Like for any curve fit it is not necessary to use all powers listed in Table 2. Reduction of the number of coefficients will increase the number of degrees of freedom ν and may lower the uncertainty of the fit. The extreme case is ν=0, which will result in an infinite uncertainty. In order to achieve the lowest uncertainty, it is possible to optimize between the complexity of the mathematical description and the number of degrees of freedom. In section 4, the grade of the polynomial is optimized by minimizing the surface of the 95 % contour of the fit. In the literature on curve fitting this is called the Akaike Information Criterion (AIC), see e. g. [23]. Before the start of the intercomparison the grade of the polynomial is optimized for each combination of meter, pressure and laboratory.

4 Key comparison

From a quality perspective intercomparisons are necessary as additional check on the laboratory’s accuracy and corresponding CMC claims. In this case the intercomparison is used to compare the high-pressure gas flow traceability chains of the different countries, for which the term key comparison is used. To this end several meter packages are used consisting of a flow conditioner, a five-diameter or ten-diameter upstream pipe spool (10D or 5D inlet), a turbine gasmeter and downstream a 3D or 4D outlet spool. For each calibration two of these packages are put in series. The meter in the upstream package is referred to as M1, the downstream meter as M2. The packages have a nominal interior diameter of 100 mm, 150 mm, 250 mm and 400 mm. With the increased flowrates of the high-pressure facilities there is now a discussion to build packages up to 600 mm. Specific calibration conditions differ from one laboratory to another, i. e. the actual pressure, temperature and gas composition, which determine the density and viscosity of the gas. As the performance of a turbine meter is depending on the actual gas density ρ and viscosity η, the Reynolds number Re (2) is used to convert the laboratories’ calibration conditions into a domain where they can be compared.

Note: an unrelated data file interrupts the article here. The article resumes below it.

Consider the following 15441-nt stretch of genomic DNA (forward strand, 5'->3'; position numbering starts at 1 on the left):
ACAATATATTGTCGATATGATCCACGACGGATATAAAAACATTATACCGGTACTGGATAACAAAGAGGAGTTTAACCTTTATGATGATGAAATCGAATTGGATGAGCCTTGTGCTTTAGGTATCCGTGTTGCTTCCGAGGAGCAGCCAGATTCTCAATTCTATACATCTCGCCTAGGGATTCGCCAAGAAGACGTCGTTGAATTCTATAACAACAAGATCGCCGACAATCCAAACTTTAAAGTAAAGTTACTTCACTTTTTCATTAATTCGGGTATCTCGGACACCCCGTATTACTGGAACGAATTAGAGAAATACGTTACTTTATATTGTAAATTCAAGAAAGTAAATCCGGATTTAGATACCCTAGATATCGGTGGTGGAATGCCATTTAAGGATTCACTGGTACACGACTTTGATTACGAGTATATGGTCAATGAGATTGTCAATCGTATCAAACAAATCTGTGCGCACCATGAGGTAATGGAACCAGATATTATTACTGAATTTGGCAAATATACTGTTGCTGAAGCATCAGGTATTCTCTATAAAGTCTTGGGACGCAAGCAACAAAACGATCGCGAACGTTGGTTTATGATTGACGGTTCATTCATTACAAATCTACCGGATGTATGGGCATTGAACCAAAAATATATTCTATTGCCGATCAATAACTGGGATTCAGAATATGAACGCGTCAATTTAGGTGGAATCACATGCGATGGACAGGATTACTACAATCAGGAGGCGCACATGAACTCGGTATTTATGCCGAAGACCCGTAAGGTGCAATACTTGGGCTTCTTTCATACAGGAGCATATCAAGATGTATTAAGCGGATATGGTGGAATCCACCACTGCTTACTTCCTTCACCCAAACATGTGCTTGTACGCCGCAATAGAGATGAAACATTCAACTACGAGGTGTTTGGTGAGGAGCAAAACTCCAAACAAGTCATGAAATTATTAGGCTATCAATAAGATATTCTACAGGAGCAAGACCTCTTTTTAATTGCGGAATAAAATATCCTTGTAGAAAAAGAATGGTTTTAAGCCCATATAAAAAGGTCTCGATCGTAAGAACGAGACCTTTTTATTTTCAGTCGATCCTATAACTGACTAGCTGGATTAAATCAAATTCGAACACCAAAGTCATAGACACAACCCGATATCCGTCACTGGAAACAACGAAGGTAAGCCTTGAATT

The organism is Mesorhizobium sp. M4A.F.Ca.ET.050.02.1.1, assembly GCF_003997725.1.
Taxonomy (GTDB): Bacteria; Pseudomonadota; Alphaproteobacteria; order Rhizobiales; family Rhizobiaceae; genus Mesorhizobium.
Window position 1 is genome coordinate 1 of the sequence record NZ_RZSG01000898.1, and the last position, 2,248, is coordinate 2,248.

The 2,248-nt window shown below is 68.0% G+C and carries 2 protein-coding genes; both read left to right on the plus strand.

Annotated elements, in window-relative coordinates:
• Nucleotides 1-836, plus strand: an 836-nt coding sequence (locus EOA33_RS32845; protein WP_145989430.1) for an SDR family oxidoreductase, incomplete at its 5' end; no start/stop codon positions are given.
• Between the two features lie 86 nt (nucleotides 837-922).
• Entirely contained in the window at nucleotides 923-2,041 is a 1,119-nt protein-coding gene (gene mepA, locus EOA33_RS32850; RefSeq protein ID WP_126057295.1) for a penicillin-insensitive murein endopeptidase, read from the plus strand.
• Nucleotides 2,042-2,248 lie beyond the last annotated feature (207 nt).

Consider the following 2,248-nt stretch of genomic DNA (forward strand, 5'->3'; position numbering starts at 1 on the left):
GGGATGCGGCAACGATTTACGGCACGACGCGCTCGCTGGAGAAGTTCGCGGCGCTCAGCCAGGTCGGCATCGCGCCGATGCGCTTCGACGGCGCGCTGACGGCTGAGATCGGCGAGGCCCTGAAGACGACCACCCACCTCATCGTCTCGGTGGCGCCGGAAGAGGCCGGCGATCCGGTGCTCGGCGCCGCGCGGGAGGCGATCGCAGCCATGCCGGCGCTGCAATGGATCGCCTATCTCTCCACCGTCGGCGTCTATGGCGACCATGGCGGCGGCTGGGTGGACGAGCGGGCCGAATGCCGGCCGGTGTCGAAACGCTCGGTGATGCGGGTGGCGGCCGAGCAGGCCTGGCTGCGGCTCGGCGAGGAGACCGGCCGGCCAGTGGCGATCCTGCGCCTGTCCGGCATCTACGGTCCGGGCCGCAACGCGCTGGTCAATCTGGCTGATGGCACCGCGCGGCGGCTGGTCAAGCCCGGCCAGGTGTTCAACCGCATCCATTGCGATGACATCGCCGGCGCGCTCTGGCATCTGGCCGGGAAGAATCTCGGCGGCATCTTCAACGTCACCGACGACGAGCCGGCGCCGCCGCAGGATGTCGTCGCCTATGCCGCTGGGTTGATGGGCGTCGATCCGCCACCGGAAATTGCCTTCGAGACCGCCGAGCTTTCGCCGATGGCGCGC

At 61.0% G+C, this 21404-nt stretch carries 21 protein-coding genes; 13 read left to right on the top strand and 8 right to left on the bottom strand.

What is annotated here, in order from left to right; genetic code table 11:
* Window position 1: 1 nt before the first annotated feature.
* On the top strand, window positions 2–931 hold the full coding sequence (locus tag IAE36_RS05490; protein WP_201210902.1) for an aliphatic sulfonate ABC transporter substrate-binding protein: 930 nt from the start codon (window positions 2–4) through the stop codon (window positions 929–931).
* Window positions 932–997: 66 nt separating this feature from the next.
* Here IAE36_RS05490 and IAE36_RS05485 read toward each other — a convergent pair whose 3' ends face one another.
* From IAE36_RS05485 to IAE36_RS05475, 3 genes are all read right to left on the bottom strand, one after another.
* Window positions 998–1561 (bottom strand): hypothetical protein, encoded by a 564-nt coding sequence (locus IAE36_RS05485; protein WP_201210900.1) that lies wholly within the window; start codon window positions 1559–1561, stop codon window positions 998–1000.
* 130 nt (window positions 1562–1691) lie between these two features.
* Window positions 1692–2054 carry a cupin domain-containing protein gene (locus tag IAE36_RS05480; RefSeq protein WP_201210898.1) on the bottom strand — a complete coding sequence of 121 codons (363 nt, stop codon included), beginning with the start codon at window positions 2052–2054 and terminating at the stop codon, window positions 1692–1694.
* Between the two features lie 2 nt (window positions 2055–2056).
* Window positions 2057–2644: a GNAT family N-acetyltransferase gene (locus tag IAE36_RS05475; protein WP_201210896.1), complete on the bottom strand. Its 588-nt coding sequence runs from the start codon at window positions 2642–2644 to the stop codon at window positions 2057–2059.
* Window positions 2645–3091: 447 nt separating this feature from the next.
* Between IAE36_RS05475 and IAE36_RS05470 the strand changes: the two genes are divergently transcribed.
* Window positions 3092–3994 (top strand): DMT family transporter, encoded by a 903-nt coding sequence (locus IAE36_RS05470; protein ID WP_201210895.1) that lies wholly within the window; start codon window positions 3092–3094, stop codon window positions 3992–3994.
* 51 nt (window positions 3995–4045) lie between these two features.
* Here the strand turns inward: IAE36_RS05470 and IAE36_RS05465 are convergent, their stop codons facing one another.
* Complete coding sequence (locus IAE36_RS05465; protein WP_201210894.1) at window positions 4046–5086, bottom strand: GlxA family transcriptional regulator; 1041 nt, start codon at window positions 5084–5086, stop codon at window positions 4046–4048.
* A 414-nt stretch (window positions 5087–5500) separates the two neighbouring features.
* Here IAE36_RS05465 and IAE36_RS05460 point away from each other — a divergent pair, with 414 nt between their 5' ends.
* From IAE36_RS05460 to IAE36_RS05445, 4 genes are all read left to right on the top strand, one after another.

The intercomparison is performed according to the following stepwise procedure, which is repeated for each meter and each pressure.

  1. Calibration of the meters at the agreed matrix of 3 pressures, 7 flowrates and 5 repetitions. The uncertainty of the calibration results is based on the laboratory’s CMCs which have been confirmed by prior intercomparisons. The meter deviations e are plotted versus the Reynolds number Re.

  2. For every pressure the calibration curve is fitted using polynomial equation (1) with x=logRe/106. The grade is optimized according to the Akaike Information Criterion (AIC) explained at the end of section 3. For the details of the actual curve fitting the reader is referred to [22]. The curve and the residuals are plotted in order to enable a visual inspection of the results.

  3. After data collection a consistency check is performed, in which the results of the present calibration are compared with the calibration results of the previous intercomparison. In a Youden plot the deviation change between two subsequent intercomparisons for meter 2, is depicted as a function of the same parameter for meter 1. The plot is made for all data points obtained for all meter sizes and all pressures. Instead of showing all individual data points the average shift of the participating laboratories is shown together with 2s ellipses that cover 95.4 % of the data. The straight line in the Youden plot represents the full correlation of the changes in M1 and M2. An elongated ellipse indicates correlated deviated changes. A circle would indicate no correlation.

  4. For each separate meter and each pressure, the lowest maximum and highest minimum Reynolds numbers from the data set are taken. The five Reynolds numbers between these two values are computed assuming a logarithmic series. The previously obtained fits are used to compute for each laboratory the deviation of the curve at each of the seven Reynolds numbers.